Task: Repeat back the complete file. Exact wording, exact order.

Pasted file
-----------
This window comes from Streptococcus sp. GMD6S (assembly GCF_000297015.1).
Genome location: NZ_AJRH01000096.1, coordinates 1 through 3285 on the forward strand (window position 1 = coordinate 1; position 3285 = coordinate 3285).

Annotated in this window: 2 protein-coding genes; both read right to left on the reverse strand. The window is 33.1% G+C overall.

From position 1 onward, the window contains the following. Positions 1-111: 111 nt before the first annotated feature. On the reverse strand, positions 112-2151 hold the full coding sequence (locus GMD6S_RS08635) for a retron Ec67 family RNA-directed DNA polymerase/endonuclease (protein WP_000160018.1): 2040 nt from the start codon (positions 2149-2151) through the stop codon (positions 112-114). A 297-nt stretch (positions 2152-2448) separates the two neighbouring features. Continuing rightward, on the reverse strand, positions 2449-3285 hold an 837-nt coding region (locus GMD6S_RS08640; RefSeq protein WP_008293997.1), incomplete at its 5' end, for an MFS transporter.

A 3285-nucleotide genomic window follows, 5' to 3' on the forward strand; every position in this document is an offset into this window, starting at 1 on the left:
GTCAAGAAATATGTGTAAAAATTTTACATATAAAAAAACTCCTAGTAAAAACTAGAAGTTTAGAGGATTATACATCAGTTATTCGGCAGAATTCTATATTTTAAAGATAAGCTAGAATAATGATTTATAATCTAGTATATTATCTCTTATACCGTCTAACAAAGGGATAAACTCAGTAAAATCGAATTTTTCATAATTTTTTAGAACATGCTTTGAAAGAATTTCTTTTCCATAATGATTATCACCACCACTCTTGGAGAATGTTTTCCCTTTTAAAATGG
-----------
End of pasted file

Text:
This window comes from Streptococcus sp. GMD6S (assembly GCF_000297015.1).
Genome location: NZ_AJRH01000096.1, coordinates 1 through 3285 on the forward strand (window position 1 = coordinate 1; position 3285 = coordinate 3285).

Annotated in this window: 2 protein-coding genes; both read right to left on the reverse strand. The window is 33.1% G+C overall.

From position 1 onward, the window contains the following. Positions 1-111: 111 nt before the first annotated feature. On the reverse strand, positions 112-2151 hold the full coding sequence (locus GMD6S_RS08635) for a retron Ec67 family RNA-directed DNA polymerase/endonuclease (protein WP_000160018.1): 2040 nt from the start codon (positions 2149-2151) through the stop codon (positions 112-114). A 297-nt stretch (positions 2152-2448) separates the two neighbouring features. Continuing rightward, on the reverse strand, positions 2449-3285 hold an 837-nt coding region (locus GMD6S_RS08640; RefSeq protein WP_008293997.1), incomplete at its 5' end, for an MFS transporter.

A 3285-nucleotide genomic window follows, 5' to 3' on the forward strand; every position in this document is an offset into this window, starting at 1 on the left:
GTCAAGAAATATGTGTAAAAATTTTACATATAAAAAAACTCCTAGTAAAAACTAGAAGTTTAGAGGATTATACATCAGTTATTCGGCAGAATTCTATATTTTAAAGATAAGCTAGAATAATGATTTATAATCTAGTATATTATCTCTTATACCGTCTAACAAAGGGATAAACTCAGTAAAATCGAATTTTTCATAATTTTTTAGAACATGCTTTGAAAGAATTTCTTTTCCATAATGATTATCACCACCACTCTTGGAGAATGTTTTCCCTTTTAAAATGG